chmod u+s /path/to/file.txt
chmod g+s /path/to/file.txt

1.5 Umask (defaults)


Like with basic permissions, symbolic is easier/better:

On most Linux/Unix/BSD systems, defaults are:

666 (rw- rw- rw-)

777 (rwx rwx rwx)

This default is modified using the umask command.

For example, 0002, prescribes that other (o) can’t write:
u=rwx, g=rwx, o=rx

The logic is that we apply it by subtracting the umask,
though the numeric form is best thought about in binary:
666-002 = 664 (rw- rw- r–)
110 110 110
- 000 000 010
110 110 100

777-002 = 775 (rwx rwx r-x)
111 111 111
- 000 000 010
111 111 101


Octal digit Permissions the mask will prohibit from being set during file creation
0 any permission may be set (read, write, execute)
1 setting of execute permission is prohibited (read and write)
2 setting of write permission is prohibited (read and execute)
3 setting of write and execute permission is prohibited (read only)
4 setting of read permission is prohibited (write and execute)
5 setting of read and execute permission is prohibited (write only)
6 setting of read and write permission is prohibited (execute only)
7 all permissions are prohibited from being set (no permissions)

The default mask is applied whenever a file is created.
If the mask has a bit set to “1”,
that means the corresponding file permission will always be disabled,
when files are subsequently created.
A bit set to “0” in the mask means that:
the corresponding permission will be determined by both,
the requesting process and the OS,
when files are subsequently created.
In other words, the mask acts as a last-stage filter,
that strips away permissions as a file is created
Each bit that is set to a “1”,
strips away that corresponding permission for the file.

chmod -R g=,o= .#!/bin/bash

# To create secure defaults on file creation:
whatis umask
which umask
man umask
umask --help
info umask

# numeric

# symbolic
umask -S

# For example, to tighten on a single user system,
# you could remove all from group and other,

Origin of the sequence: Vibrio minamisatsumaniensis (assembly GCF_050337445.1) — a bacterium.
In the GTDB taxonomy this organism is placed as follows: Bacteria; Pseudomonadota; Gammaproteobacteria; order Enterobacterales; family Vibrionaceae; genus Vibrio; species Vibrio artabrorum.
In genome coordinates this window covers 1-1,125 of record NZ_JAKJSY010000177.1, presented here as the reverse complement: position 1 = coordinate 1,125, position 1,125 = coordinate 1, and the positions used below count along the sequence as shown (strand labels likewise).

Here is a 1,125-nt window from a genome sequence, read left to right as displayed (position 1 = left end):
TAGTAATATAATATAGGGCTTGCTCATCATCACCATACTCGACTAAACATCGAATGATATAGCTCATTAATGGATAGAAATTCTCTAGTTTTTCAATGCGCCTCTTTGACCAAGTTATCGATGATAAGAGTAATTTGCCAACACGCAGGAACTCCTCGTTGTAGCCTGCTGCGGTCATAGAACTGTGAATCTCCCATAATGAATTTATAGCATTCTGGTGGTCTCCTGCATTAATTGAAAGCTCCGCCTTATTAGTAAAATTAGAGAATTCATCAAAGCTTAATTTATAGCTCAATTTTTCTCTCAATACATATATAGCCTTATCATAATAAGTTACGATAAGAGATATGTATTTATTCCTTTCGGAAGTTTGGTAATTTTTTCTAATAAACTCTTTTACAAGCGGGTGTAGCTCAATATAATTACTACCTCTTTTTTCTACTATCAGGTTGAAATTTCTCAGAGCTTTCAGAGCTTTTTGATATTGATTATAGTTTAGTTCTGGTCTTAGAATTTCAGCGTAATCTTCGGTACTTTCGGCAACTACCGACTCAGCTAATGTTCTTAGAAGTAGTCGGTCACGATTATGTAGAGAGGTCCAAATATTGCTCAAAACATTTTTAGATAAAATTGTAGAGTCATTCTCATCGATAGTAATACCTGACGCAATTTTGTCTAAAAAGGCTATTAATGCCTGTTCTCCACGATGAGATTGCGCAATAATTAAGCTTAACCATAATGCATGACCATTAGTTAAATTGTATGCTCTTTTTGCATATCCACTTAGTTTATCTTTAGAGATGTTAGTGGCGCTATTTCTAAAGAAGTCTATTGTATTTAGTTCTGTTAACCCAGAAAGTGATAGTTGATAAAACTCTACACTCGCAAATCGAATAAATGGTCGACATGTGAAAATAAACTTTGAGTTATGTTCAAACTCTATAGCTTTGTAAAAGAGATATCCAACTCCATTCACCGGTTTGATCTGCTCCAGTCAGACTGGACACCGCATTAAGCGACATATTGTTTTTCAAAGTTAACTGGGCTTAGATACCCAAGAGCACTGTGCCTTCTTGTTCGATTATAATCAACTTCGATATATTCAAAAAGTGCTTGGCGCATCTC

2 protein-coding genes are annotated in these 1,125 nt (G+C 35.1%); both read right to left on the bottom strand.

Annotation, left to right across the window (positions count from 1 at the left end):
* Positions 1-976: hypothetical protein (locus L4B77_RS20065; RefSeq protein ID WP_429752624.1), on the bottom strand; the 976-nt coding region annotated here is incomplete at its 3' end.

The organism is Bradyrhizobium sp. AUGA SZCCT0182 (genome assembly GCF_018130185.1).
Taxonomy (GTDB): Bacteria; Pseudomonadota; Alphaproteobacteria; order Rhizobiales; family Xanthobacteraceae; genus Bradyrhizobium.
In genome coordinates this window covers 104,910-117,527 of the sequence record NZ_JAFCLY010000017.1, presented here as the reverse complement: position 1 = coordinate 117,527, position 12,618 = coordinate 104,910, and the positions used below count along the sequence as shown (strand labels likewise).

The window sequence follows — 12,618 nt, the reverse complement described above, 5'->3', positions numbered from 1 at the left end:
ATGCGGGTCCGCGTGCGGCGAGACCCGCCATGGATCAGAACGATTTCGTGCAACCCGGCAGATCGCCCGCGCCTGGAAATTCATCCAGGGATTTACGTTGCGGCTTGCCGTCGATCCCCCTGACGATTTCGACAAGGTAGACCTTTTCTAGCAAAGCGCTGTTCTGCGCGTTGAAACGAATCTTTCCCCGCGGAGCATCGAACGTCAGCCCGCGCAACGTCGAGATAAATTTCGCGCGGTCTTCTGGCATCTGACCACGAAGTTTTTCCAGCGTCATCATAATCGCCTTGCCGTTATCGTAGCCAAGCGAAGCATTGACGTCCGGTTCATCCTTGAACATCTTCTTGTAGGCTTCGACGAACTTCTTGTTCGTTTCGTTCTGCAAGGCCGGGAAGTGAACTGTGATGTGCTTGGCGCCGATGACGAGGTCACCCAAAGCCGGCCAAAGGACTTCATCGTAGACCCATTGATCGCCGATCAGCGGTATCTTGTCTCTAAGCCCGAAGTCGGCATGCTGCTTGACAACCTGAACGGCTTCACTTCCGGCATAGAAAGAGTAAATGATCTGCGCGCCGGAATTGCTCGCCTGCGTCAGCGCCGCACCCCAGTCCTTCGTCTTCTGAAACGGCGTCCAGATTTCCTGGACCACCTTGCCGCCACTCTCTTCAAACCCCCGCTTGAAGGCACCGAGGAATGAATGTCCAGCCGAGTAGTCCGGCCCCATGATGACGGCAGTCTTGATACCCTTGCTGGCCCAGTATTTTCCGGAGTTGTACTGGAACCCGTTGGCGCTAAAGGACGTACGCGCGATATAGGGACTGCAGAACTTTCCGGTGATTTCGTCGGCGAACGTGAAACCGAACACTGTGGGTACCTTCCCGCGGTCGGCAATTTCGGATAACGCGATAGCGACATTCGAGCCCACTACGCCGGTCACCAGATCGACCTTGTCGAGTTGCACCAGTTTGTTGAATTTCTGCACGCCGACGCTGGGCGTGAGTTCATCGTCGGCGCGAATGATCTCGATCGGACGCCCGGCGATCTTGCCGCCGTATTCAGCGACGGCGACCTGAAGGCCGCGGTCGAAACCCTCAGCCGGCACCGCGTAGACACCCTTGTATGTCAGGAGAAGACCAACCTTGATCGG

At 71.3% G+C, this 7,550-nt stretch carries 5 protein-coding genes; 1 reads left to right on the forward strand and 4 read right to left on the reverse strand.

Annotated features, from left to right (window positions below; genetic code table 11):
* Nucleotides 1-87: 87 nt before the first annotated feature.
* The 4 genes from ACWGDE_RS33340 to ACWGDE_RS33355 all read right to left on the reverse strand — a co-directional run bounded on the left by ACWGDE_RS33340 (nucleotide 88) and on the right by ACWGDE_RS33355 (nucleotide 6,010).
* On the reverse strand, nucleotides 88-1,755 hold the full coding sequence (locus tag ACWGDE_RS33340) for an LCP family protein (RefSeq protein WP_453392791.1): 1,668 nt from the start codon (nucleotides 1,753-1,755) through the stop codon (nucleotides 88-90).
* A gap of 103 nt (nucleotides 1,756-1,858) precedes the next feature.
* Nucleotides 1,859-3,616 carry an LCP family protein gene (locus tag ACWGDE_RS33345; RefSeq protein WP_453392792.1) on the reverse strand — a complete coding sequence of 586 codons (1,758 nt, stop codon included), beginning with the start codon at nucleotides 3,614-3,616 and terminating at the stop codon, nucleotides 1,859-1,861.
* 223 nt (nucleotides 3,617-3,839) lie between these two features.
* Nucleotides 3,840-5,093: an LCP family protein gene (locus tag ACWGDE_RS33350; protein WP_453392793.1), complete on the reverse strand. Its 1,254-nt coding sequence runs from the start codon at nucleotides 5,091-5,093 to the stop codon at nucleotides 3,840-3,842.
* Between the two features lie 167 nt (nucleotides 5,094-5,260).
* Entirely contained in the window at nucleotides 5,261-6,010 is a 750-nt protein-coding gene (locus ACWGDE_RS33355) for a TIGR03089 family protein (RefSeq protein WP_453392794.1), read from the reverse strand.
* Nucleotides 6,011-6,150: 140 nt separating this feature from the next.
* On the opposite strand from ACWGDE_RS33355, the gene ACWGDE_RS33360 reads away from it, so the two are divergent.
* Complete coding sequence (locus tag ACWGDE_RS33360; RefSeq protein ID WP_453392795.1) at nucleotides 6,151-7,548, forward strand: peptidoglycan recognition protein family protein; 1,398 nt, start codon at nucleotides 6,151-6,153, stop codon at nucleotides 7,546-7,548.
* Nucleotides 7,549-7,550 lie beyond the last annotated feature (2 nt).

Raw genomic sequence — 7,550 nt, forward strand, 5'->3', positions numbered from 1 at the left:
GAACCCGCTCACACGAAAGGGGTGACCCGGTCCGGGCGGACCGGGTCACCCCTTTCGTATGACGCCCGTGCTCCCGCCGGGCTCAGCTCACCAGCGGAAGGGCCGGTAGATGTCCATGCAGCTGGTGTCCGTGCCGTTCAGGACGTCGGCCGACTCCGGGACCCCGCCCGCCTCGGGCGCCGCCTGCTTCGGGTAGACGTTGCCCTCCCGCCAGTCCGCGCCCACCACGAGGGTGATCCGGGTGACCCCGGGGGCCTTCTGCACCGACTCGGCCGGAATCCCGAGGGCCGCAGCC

# by running this on shell init,
# for example in ~/.bash_profile or /home/user/.config/fish/config.fish
umask u=rwx,g-rwx,o-rwx
# or
umask u=rwx,g=,o=
# or more simply
umask go=
umask -S

# This would set the mask so that it would:
# prohibit the write permission from being set for the user,
# while leaving the rest of the flags unchanged;
# allow the read permission to be enabled for the group,
# while prohibiting write and execute permission for the group;
#  allow the read permission to be enabled for others,
# while leaving the rest of the other flags unchanged.
umask u-w,g=r,o+r

# If you want to clean up an existing /home/user directory,
# where files were created with a more lax umask:
chmod -R g=,o= .
chmod -R g,o= .
chmod -R g-rwx,o-rwx .

1.6 File attributes

To see a nicely formatted list of the attributes:

To stop a file from being modified by anyone, or force the OS to do secure deletion on a particular file:


# Other file attributes
whatis chattr
which chattr
man chattr
info chattr
chattr --help

# can't be changed
touch immutablefile.txt
sudo chattr +i immutablefile.txt

# Can't modify
vim immutablefile.txt
rm immutablefile.txt

sudo chattr -i immutablefile.txt
rm immutablefile.txt

# Securely deleted when deleted
touch extraspecialsecuretempfile.txt
chattr +s extraspecialsecuretempfile.txt
# This may or may not be respected by your ssd hard drive itself.
# Just encrypt anyway.

1.7 Owners and ACL

(not a Linux specific page)


getfacl and setfacl enable manipulating more advanced access control lists.
If additional ACL are used via getfactl and setfacl,
then a ‘+’ will appear after the permissions.


touch file1.txt
touch file2.txt

# add a user (more to come on next page)
sudo useradd bob
sudo passwd bob

# User ownership changes
whatis chown
which chown
man chown
chown --help
sudo chown bob file1.txt
ls -l # note bob now owns file

##### ACL
# More advanced ACL than basic DAC
whatis getfacl
which getfacl
man getfacl
getfacl --help

getfacl file1.txt

whatis setfacl
which setfacl
man setfacl
setfacl --help

# to add another user or group to a file using ACL
# (rather than a class group or ACL group).
setfacl -m u:userlisa:r file1.txt
setfacl -m g:mygroup:rw file1.txt

getfacl file1.txt
getfacl file2.txt

whatis chacl
man chacl
chacl --help

1.8 SELinux

If SELinux permissions are used,
then you may see a ‘.’ after the permissions.
ls -Z
lists them


# Arbitrarily more advanced ABAC (full lecture coming up later)
ls -Z  # for selinux permissions

More on SELinux to come in a later lecture: 21c-AppArmorSELinux.html


Next: 20-PasswordUserGroup.html